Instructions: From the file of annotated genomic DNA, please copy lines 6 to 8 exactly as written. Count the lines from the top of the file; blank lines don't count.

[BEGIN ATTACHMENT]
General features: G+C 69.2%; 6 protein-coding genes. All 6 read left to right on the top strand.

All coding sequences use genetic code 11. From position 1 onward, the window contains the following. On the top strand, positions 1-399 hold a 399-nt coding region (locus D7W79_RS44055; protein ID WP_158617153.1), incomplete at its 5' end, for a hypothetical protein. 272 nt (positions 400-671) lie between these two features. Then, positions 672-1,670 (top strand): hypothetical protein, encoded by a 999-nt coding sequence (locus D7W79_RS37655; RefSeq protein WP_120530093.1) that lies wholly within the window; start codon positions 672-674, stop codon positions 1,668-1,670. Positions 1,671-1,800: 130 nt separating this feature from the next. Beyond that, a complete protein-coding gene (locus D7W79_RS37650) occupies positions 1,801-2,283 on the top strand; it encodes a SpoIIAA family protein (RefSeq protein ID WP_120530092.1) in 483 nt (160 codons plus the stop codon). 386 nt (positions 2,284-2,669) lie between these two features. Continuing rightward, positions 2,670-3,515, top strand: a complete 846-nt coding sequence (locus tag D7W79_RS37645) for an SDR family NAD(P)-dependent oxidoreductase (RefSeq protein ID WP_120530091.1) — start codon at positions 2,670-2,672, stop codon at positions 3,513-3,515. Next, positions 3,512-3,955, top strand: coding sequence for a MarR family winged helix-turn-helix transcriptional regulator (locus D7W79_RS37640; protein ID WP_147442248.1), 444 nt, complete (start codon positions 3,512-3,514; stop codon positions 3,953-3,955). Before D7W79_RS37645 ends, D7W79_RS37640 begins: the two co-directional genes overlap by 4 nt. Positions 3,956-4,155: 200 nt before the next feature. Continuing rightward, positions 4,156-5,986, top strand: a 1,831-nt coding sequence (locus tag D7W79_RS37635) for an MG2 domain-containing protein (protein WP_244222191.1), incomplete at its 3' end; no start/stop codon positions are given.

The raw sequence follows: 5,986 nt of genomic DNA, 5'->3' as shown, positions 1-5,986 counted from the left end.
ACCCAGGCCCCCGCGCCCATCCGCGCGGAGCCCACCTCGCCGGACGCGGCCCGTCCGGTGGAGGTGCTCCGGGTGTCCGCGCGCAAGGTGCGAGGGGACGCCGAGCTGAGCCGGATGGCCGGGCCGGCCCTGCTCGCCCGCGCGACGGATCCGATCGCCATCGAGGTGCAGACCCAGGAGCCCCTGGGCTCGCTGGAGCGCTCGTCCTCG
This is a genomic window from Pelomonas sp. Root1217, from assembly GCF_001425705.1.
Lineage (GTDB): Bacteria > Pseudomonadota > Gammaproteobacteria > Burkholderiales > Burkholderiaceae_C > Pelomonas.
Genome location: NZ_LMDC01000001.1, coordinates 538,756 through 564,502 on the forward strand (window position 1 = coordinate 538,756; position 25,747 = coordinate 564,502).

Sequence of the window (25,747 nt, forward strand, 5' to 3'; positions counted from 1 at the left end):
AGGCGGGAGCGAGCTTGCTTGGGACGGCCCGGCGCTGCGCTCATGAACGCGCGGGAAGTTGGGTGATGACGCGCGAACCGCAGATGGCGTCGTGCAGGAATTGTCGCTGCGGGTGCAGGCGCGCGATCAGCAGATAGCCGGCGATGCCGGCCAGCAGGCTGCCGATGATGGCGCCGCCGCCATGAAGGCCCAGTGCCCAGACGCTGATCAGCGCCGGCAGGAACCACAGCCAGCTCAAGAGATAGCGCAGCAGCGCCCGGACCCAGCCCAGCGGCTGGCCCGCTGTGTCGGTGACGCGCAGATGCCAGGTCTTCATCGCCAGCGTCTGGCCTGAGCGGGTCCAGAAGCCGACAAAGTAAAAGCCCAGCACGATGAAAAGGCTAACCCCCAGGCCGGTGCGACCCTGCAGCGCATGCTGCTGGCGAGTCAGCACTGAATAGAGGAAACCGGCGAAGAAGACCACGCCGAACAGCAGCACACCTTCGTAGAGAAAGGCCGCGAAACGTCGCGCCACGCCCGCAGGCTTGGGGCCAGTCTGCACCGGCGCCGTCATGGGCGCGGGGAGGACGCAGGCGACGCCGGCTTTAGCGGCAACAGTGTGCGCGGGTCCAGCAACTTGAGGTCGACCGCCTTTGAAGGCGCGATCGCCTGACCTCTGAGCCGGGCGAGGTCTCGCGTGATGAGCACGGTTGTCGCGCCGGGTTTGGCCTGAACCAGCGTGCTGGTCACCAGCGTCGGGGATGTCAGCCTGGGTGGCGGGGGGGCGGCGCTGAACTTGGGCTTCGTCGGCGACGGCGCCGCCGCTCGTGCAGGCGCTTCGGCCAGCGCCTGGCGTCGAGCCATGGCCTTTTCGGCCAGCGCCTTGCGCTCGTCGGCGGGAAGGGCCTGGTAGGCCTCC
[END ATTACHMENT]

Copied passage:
Lineage (GTDB): Bacteria > Pseudomonadota > Gammaproteobacteria > Burkholderiales > Burkholderiaceae_C > Pelomonas.
Genome location: NZ_LMDC01000001.1, coordinates 538,756 through 564,502 on the forward strand (window position 1 = coordinate 538,756; position 25,747 = coordinate 564,502).

Sequence of the window (25,747 nt, forward strand, 5' to 3'; positions counted from 1 at the left end):